Is it fair game for issuers to loan their own ETN? Apparently so.
When TVIX reopened for creations last week, quite a few of us noticed an odd feature of the press release.
Instead of just opening the window, they were going to initially make shares available to an affiliate, who would then loan those securities out to short-sellers. Theoretically, this additional selling pressure would help keep TVIX from trading at too much of a premium.
This got us to thinking. How much money could an ETN issuer make by loaning out shares, rather than making them truly available, and why would any ETN issuer actually do this? It turns out, we already had a great example of this to dig into—and we mean dig. That example is GAZ, the iPath Natural Gas ETN (NYSEArca: GAZ).
GAZ has been closed since the fall of 2009, presumably because Barclays was hitting—or worried about hitting—position limits on its natural gas exposure.
Remember, that’s because GAZ, like TVIX, is an ETN. It doesn’t “own” anything. It’s just a promise to pay a pattern of returns that looks just like a long position in front-month natural gas futures. To hedge that risk, ETN issuers back up each dollar of each ETN they issue with a dollar of exposure to the actual underlying—if they can.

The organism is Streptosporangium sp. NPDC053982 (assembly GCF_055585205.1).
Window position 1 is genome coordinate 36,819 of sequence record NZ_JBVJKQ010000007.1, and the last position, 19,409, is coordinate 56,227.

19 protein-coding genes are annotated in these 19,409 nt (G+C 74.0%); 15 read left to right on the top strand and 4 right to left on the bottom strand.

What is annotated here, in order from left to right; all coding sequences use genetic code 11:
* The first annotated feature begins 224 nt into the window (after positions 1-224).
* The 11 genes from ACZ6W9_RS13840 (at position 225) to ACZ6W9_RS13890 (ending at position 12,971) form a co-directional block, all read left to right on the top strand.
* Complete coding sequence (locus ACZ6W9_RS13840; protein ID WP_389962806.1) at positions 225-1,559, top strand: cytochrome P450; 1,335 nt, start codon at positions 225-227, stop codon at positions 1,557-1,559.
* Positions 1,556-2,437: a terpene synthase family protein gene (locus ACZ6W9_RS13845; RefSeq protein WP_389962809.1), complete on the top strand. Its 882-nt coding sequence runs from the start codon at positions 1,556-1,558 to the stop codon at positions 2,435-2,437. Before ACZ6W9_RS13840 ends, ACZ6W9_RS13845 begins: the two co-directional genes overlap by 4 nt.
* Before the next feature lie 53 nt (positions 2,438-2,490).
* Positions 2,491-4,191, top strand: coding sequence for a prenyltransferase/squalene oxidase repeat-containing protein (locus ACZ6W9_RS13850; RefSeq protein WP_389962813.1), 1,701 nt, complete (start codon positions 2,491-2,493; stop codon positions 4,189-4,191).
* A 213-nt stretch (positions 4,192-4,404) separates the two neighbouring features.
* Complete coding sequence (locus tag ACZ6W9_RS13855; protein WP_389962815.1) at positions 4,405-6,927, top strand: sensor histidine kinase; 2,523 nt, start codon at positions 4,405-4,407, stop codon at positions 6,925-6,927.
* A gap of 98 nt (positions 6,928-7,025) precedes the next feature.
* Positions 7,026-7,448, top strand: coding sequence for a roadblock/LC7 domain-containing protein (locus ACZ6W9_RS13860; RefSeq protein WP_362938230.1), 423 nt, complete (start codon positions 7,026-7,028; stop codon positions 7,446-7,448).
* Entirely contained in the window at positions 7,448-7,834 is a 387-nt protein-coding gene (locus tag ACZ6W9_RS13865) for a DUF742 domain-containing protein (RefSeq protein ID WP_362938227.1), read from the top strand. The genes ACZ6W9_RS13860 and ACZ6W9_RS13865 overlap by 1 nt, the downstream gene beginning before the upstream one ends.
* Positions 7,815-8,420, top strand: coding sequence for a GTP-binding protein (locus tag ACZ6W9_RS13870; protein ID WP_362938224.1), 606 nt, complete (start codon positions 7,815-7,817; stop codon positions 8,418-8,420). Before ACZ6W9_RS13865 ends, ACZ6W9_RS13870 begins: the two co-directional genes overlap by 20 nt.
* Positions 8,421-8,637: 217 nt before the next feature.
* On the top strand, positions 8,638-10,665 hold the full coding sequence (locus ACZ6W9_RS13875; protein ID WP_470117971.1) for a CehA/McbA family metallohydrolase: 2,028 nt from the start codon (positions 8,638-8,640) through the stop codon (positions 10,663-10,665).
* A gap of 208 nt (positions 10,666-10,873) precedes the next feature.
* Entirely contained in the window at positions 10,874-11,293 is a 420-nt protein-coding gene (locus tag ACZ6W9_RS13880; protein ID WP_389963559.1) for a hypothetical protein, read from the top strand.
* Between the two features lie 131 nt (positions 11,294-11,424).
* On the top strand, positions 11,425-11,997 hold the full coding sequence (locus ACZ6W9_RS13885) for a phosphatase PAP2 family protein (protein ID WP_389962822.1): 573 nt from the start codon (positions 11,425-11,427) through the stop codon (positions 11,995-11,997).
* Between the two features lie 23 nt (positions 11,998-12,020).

So GAZ closed, because Barclays wasn’t comfortable—or wasn’t capable—of managing the hedge. Over time, the shares outstanding of the ETN declined slightly, as authorized participants redeemed shares, putting the actual shares outstanding below their peak.
They pretty much remained below that peak until a few weeks ago, when the premiums in GAZ went nuts.
The top blue line in the chart above is the shares outstanding. From the first of the year, positive flows have been some 680,000 shares in a fund that’s theoretically closed for creations.
If, for instance, the normal process had been in place, a third party could have shown up with cash for fair value, and then sold its shares at a greater-than-100-percent premium, pocketing enormous instant profits. But with the window closed, supposedly, nobody could do that.
Except, it turns out, Barclays Capital, the issuer.
A spokeswoman from BarCap declined to comment on activity surrounding GAZ.
But officials familiar with the ETN said that the creations implied by the rising share counts were in fact shares issued—effectively—to BarCap itself.
Now, BarCap didn’t sell these and profit the way an AP would. Instead, it loaned these shares out to short-sellers, who would then profit should the premium collapse (and let’s be clear, premiums pretty much always collapse eventually.)
For an ETN issuer, this is essentially a riskless transaction. After all, if BarCap holds the shares in its own account, it doesn’t need to hedge it, as it would only owe itself the ETN’s returns!